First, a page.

AuthorCrump, David

Imagine that a group of city police officers enters a home in search of a resident who is a fugitive, without a warrant identifying the premises. The officers have some degree of information suggesting that this home might be harboring the fugitives they are seeking. While inside, the officers obtain evidence that is used to convict the sought-after resident of a crime. But several years after the event, the Supreme Court happens to decide that the entry into the home and the seizure of evidence violated the Fourth Amendment. The Court's decision is made by the slimmest of margins: a five-to-four vote. The convictions are vacated.

Next, imagine that the accused resident promptly switches from being a defendant and becomes a plaintiff. He files suit against the officers under 42 U.S.C. [section] 1983, (1) which provides remedies for violations of rights secured under federal law. The officers, of course, are surprised to find that they are defendants in multi-million-dollar litigation for what they believed was the carrying out of their duties. The plaintiff, however, sees his suit as a claim for the vindication of his rights since the entry into the home has been adjudicated a violation of those rights.

This issue of Albany Law Review is centered upon what are called "miscarriages of justice." Often, police officers are publicly denounced as having promoted miscarriages of justice, only to be vindicated by fact-centered investigations. (2) The phrase, "miscarriage of justice," is, in fact, probably misleading in that it compresses into three words situations that often are debatable. To those who believe that police officers frequently act illegally, this imaginary case must seem ironic. If these officers were accused of misconduct, a miscarriage of justice would indeed occur--but it would be a miscarriage suffered by the police officers.

In any event, this hypothetical scenario typifies the litigation that gives rise to some kinds of claims of qualified immunity. (3) This complex body (4) of immunity law has been described as embodying a compromise between the expectations of the public officials in question and the claims of the people like the hypothetical plaintiff who was the victim of an improper search and seizure. (5) The history of qualified immunity includes a series of fits and starts in which the Supreme Court has attempted to fine-tune the compromise. (6) The difficulty of the Court's task is illustrated by the absence of consideration by Congress, when it adopted section 1983, of the possibility of any defense that might protect officers acting reasonably and in good faith in cases like the scenario above. (7)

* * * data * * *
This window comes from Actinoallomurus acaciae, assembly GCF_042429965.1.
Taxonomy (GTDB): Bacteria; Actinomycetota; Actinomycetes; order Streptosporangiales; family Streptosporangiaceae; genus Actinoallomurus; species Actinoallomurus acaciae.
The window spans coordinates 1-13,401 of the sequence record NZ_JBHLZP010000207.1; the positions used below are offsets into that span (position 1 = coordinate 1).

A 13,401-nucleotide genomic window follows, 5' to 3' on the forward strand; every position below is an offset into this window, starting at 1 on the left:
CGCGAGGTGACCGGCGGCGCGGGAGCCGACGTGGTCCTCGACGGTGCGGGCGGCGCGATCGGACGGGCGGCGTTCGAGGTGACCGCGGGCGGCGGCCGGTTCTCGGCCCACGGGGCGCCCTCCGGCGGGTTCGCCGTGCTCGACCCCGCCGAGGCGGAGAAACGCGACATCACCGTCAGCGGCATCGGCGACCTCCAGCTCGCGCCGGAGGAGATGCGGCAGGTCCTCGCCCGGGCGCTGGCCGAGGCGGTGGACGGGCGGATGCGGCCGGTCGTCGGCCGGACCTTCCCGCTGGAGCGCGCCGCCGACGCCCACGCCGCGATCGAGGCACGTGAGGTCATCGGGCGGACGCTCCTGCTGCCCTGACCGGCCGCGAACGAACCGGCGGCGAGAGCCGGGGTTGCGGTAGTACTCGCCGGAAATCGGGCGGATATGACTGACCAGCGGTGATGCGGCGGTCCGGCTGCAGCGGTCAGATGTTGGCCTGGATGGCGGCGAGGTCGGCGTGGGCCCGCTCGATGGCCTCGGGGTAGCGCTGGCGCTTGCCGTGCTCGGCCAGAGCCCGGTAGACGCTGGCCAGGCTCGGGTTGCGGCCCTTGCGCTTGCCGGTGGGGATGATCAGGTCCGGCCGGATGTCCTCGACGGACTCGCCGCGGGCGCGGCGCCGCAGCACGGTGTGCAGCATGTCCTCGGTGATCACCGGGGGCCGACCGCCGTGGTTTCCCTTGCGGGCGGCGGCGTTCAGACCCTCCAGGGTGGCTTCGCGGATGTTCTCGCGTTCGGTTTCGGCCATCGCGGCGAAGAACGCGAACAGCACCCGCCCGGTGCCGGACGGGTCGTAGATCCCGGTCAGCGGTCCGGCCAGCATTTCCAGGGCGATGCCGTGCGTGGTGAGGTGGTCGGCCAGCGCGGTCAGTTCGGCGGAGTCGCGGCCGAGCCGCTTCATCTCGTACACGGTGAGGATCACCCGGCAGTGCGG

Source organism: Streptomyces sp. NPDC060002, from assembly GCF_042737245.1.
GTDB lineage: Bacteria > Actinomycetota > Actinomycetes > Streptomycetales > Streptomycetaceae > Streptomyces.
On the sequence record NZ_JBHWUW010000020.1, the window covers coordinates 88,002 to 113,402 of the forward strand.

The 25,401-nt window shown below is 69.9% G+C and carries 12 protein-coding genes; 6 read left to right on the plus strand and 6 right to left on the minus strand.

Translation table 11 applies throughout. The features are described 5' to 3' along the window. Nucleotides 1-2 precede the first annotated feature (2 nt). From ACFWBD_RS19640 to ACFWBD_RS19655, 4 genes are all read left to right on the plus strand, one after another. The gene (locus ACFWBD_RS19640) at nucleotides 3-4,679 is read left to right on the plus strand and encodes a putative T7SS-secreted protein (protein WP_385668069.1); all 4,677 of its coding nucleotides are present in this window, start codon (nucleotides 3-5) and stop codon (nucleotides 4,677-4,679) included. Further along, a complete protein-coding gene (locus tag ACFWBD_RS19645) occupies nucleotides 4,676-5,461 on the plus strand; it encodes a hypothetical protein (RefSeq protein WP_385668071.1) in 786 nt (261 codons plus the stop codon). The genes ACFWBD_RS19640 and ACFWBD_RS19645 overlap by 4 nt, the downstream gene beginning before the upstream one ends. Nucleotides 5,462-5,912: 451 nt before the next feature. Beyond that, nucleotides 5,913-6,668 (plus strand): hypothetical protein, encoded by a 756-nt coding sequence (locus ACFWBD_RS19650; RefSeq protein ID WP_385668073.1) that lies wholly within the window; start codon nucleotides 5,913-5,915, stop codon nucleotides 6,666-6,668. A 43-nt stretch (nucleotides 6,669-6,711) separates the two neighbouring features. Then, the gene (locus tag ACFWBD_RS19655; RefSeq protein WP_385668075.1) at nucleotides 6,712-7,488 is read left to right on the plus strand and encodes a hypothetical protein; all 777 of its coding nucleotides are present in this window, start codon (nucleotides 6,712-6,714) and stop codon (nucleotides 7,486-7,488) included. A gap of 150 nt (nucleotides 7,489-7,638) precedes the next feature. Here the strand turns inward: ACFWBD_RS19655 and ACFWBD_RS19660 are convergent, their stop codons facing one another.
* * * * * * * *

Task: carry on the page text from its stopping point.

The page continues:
This article is an attempt to sketch where the law is at present and to guess where it might be going under contemporary proposals for change. The First Part of the article briefly describes the doctrine of qualified immunity, to serve as background to the development of the issues. The Second Part deals with arguable defects in the current doctrine. The Third Part considers contemporary proposals for amendment, particularly as expressed in the idea of replacing qualified immunity with a defense depending on a requirement such as recklessness.

The Third Part also offers an amendment to the law of qualified immunity. This amendment contains compromise language that could allow government officials acting reasonably and in good faith to be protected both from lengthy litigation and from the fear of crushing damages while still allowing more suits that are meritorious against government officials than can survive at present. A final section sets out the author's conclusions, which include criticism of the most visible legislative solution to date--that of replacing qualified immunity with a recklessness element--on the ground that it would defeat the purposes of the qualified immunity doctrine. The suggested compromise amendment, however, would not have that effect.


    Qualified immunity is a defensive doctrine responsive to various theories of recovery against government officers. (8) The most frequently asserted kind of immunity, probably, arises in response to claims under 42 U.S.C. [section] 1983, which provides as follows:

    Every person who, under color of any statute, ordinance, regulation, custom, or usage, of any State..., subjects... any citizen of the United States or other person... to the deprivation of any rights, privileges, or immunities secured by the Constitution and laws, shall be liable to the party injured in an action at law, suit in equity, or other proper proceeding for redress.... (9) Thus, the statute provides a remedy for actions under "color of state law." (10) This requirement means that the defendant in a section 1983 action must have exercised power "possessed by virtue of state law and made possible only because the wrongdoer is clothed with the authority of state law." (11) Furthermore, the actions must be undertaken by a "person" (12) who subjects another person to the "deprivation" of federally secured rights. (13)